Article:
This Power Point is What We Call Progress

by on Feb.13, 2012

Reading Daniel Borzutzky’s  ‘Book of Interfering Bodies’, I found Benjamin’s Angel of History once again floating before my (mind’s) eyes:

For me, the Angel of History parable (among many other possible readings) is about three things: accumulation, violence and paralysis. The Angel is transfixed before the ever accumulating pile of wreckage and “The angel would like to stay, awaken the dead, and make whole what has been smashed.” But the Angel is actually paralyzed with his wings outspread– “caught in his wings with such a violence that the angel can no longer close them.” The contending forces of violence and accumulation create the paralysis of the transfixed spectator Angel.

I wonder if we can think of these kinds of contending forces as creating the structural dynamics of the Book of Interfering Bodies. Structurally speaking, the book seems torn by violence, accumulation, and stasis. On one level, the book is quite static– it has two different modes– lineated, hyperviolent poems without enjambment, in which we proceed from one picaresque episode to the next; and a block text which discusses a hypothetical book– ‘The Book of Echoes’, ‘The Book of Glass’, etc. These two formats proceed in such largely consistent alternation that when one does break out of its assigned form (p. 48– ‘In Other Words’) the burst of one style of narration into the format of the other actually seems violent, a rupture, a violent breaking through of the pragmatic violence of one world into the hypothetical, parable-like space of the other.

To think of it another way, however, the book is not static. The ultra-violence of the lineated pieces is flat and unenjambed but necessarily accumulates from line to line like the wreckage piling up before the Angel’s gaze. For example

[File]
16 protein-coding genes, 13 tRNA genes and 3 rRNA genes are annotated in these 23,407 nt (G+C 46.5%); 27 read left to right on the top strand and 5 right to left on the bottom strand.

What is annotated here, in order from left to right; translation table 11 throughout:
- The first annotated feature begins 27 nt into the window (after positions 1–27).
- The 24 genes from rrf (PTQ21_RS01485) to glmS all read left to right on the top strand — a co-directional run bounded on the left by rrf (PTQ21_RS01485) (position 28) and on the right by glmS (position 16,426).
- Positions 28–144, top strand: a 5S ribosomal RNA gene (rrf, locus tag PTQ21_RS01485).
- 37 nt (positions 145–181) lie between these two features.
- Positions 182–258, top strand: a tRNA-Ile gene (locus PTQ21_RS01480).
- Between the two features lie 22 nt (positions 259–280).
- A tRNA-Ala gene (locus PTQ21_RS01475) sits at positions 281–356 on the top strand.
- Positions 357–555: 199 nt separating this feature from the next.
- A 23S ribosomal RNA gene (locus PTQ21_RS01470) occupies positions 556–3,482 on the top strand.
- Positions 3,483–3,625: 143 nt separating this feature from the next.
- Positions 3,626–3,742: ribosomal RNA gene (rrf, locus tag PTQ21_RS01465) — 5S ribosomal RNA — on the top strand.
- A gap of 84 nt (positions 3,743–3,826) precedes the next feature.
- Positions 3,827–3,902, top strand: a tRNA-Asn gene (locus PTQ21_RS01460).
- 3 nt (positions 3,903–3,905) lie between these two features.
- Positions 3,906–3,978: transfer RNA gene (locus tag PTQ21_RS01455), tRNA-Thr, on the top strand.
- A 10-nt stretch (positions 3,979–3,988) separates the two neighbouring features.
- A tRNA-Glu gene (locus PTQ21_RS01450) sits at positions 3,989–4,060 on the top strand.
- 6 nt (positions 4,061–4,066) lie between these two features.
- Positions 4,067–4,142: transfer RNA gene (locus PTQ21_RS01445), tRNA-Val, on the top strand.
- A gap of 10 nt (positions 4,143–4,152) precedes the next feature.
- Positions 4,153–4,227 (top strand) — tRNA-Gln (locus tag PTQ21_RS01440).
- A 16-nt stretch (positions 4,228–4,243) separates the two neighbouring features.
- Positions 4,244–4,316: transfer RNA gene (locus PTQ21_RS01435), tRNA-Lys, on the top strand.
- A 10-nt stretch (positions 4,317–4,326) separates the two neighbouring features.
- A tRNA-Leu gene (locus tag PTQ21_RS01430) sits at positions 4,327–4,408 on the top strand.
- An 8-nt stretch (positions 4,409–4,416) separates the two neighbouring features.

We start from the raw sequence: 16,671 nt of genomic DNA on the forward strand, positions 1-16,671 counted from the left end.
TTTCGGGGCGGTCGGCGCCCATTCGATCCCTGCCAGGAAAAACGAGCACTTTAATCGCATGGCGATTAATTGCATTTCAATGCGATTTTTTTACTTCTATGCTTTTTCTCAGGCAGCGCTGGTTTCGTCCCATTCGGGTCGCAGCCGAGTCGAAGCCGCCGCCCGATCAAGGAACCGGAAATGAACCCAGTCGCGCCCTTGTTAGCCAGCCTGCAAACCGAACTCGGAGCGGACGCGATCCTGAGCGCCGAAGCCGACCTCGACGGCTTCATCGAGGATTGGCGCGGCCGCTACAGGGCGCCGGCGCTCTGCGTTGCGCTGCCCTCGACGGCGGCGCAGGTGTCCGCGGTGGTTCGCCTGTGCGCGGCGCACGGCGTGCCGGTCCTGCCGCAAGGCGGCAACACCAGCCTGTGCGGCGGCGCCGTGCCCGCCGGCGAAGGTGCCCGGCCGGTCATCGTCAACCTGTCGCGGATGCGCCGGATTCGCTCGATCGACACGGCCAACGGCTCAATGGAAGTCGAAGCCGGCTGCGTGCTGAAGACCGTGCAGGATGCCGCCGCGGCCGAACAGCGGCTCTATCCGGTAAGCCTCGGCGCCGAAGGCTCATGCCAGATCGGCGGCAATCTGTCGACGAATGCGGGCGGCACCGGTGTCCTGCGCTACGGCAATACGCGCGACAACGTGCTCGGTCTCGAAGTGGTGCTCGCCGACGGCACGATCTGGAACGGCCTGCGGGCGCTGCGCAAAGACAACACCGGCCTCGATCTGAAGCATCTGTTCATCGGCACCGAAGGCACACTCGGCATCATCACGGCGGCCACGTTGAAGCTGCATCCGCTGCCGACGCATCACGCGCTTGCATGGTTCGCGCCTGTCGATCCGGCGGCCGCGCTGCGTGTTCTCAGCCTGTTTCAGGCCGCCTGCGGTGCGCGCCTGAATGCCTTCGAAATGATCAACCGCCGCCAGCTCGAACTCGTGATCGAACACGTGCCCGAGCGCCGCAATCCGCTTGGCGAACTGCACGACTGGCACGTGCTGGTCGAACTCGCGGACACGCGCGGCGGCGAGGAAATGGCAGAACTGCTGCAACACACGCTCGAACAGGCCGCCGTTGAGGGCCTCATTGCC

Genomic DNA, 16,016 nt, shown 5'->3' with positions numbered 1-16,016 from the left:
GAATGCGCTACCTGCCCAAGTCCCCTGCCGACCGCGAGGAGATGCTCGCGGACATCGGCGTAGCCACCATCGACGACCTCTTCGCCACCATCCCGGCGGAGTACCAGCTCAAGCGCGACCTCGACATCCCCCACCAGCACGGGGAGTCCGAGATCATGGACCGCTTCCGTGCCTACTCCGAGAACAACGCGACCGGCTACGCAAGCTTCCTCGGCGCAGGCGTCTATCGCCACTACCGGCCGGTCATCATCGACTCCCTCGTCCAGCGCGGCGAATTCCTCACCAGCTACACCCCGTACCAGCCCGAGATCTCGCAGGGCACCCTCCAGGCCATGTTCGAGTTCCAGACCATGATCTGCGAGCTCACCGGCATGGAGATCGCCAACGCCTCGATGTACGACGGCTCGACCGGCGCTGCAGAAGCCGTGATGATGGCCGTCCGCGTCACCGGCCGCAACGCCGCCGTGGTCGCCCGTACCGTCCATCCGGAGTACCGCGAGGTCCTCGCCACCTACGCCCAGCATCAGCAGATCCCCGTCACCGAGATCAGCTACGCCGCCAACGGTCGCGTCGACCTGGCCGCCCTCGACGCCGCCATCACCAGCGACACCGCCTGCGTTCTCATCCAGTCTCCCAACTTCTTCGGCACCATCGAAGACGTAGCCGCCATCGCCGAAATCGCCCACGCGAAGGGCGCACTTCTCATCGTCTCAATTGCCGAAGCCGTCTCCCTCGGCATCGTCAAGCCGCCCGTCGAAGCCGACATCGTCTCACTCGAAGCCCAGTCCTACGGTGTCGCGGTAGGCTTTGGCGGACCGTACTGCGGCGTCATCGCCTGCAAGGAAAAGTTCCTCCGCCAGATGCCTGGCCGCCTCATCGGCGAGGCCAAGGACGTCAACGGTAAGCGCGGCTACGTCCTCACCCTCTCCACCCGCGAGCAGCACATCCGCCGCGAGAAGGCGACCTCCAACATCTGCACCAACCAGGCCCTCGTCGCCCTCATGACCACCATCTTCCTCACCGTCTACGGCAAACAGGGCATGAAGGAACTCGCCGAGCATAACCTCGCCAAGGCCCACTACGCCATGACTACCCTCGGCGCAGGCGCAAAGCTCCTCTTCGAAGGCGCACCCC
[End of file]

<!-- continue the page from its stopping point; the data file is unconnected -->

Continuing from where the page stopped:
I ran into the tower and horse bones flew everywhere

They  fired thousands of bullets into teh horse legs

They struck a match and asked me if I wanted to burn with the horse legs

I said yes I would like to burn with the horse legs but they said tough shit and pulled me into the field by my hair


The speaker of these lineated accounts oscillates between victimhood and mini-agency– in fact his totally exteriorized experience creates a kind of microclimate of agency and passivity or helplessness, which we can evaluate by the currents of violence running through and to him. Meanwhile it is clear that there is a huge overriding macroclimate of violence and power swirling all around him against which his minimoments of agency or being the agent of violence (“I pick up the dead body of the hummingbird and fling it into the woods”)are almost ludicrously miniscule. Speaking of scale, I was interested in the contrast between the pinpoint minisculey located violences in which the speaker takes part(ex. “they fired a bullet near my feet and I ran toward the dormitories”) and the large, symbolic nouns which come into the book so often (mountains, desert, horse, countries, they, etc). This seems a significant way of communicating the vast power imbalances in which these speaker finds himself.

I know that Borzutzky is translated Zurita’s Song for His Disappeared Love so I couldn’t help reading his prose-block poems as mass graves. If the lineated pieces, line by line, are like dismembered bodies, in which we have to encounter each ‘limb’ of the story lying about and reassemble it into the ‘dry bones’ of the story itself, the prose blocks are like mass graves in which each sentence is inextricable from those around it. These are truly ‘blocks’, areas at once obscure and detailed, challenging to the attention span, because each stenence is important– there is no shading or chiarascuro here, you have to encounter each line as it comes. As Borges said of Cortazar,


“No one can retell the plot of a Cortázar story; each one consists of determined words in a determined order. If we try to summarize them, we realize that something precious has been lost.”
I wonder how we might compare this statement to Borzutzky’s work. Of course, in terms of the violence of 20th c. Latin America which is the operating universe of this book, ‘something precious has been lost’. On the other hand, given the immersive strategies of the narration, I’m not sure if anything so final as that can be said, or if, on the contrary, the book preserves the paradoxically frozen yet spasming relations of the Angel of History, paralyzed between violences, neither one of which can be either arrived at nor completely disavowed.


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